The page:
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The backstory: I wanted to read The Lacuna when it first came out. I loved the subject matter, as I have long been an admirer of Diego Rivera and Frido Kahlo. Although I have never read Barbara Kingsolver, which always surprises people, as she is my kind of writer (and at one point owned all of her books, which was, sadly, a quick way to ensure they were never my top reading priority.) When The Lacuna made the shortlist for the 2010 Orange Prize, I finally found the impetus to read this behemoth of a novel, which won the 2010 Orange Prize yesterday.

The basics: The Lacuna is the story of Harrison Sheperd, a fictional character whose life crosses paths with notable figures and appears in historic places throughout his life in Mexico and the United States. The story is told through letters, diaries and newspaper articles. There are notes from Sheperd's archivist sprinkled throughout to guide the reader and provide clues as to why this portion of the story was in the form.

My thoughts:…

Orange Prize!

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The winner:

My reaction: Hmm. I did finally finish it last night (review coming tomorrow), and I'm disappointed it won. I'll share my full thoughts with my review tomorrow.

The Mock Orange Prize results: Sunday, I posted a poll for readers of this blog to vote. The only thing clear from the results are how different our tastes are!

There was an even split on who we WANT to win between four novels: Black Water Rising, A Gate at the Stairs, The Lacuna and White Woman on the Green BicycleThere was a clear winner on we THINK will win: The Lacuna. (I have smart readers!) Wolf Hall and White Woman on the Green Bicycle also got votes.As for books left off the shortlist (that were on the longlist): The Help, The Rehearsal, and This Is How. I wish I would have asked what books on the shortlist weren't deserving, but I'll remember next year!There was only one vote for a book left off the longlist: The Year of the Flood by Margaret Atwood.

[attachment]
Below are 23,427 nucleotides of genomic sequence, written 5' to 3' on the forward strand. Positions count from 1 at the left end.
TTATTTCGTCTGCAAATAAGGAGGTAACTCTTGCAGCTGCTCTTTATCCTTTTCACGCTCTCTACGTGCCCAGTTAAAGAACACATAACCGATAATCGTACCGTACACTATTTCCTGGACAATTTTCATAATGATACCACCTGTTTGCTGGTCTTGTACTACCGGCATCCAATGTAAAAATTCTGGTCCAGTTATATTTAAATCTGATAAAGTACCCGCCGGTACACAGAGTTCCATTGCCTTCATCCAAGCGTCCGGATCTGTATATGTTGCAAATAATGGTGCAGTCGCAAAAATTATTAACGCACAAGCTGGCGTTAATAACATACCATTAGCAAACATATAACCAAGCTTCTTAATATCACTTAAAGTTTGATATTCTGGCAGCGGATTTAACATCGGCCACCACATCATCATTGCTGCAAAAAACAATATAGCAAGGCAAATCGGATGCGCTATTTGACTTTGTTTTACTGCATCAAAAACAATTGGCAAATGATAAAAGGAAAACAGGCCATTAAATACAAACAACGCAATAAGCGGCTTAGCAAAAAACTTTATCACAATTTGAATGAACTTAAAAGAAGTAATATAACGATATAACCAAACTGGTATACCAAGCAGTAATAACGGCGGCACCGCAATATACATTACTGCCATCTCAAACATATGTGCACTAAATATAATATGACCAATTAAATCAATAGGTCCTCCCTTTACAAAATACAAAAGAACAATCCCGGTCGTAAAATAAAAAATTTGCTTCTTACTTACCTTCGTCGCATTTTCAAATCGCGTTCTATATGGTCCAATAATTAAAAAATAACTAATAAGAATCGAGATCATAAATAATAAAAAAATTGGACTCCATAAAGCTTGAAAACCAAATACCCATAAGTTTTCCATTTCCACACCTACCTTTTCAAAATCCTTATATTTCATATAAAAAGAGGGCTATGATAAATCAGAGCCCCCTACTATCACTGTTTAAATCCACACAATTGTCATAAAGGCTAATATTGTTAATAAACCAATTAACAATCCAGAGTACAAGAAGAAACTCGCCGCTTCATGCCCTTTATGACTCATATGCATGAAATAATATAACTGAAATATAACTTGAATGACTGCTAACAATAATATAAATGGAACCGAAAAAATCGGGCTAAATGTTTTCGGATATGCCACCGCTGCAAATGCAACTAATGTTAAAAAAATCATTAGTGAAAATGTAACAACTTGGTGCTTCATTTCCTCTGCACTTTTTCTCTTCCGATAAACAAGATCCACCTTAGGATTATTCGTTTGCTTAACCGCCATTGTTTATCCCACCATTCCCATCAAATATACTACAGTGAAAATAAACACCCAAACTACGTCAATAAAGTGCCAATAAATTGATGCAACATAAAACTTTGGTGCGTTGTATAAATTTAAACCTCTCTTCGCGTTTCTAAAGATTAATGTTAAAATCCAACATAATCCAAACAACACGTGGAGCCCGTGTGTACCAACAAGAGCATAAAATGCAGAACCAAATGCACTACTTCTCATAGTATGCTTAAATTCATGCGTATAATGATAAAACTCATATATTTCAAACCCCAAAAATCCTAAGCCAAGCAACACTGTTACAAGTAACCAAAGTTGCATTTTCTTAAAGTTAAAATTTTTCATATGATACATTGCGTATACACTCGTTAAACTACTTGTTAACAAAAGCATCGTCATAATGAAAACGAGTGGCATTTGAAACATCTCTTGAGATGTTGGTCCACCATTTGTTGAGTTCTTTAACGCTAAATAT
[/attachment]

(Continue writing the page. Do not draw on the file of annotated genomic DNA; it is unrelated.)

What's next?
Reading the longlist! I ord…

book review: Based Upon Availability by Alix Strauss

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The backstory: I jumped at the chance to read this book because the summary sounded so amazing. Here's part of the publisher's description:
Based Upon Availabilityis the story of eight women, each exploring the basic need for human connection while seeking to understand themselves better. They are lonely, strong and driven women who, when pushed to the edge, must fight for their lives as they struggle to become the women they wish to be...The hotel offers sanctuary to each—for an hour, for several days—and while some find solace, others find only despair. Strauss portrays nuanced portraits of these seemingly ordinary women to create an utterly original read, filled with dark themes and light prose. It sounds fantastic right? Eight women whose lives intertwine at the Manhattan Four Seasons? I'm always fascinated by the stories of people I meet and see in passing each day.

The basics: Yes, technically it is the story of eight women. Mostly, however, it's the story of Morga…

book review: White Woman on the Green Bicycle

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The backstory: If you don't know the Orange Prize is myrecentobsession, then you must be new here (WELCOME!). The White Woman on the Green Bicycle is on this year's shortlist, and the wonderful folks at interlibrary loan were able to procure a copy for me so I could read it even though it hasn't been published in the U.S. yet. Although I was not familiar with Monique Roffey before this year's Orange Prize, I was looking forward to reading this one because the cover plays with color gorgeously.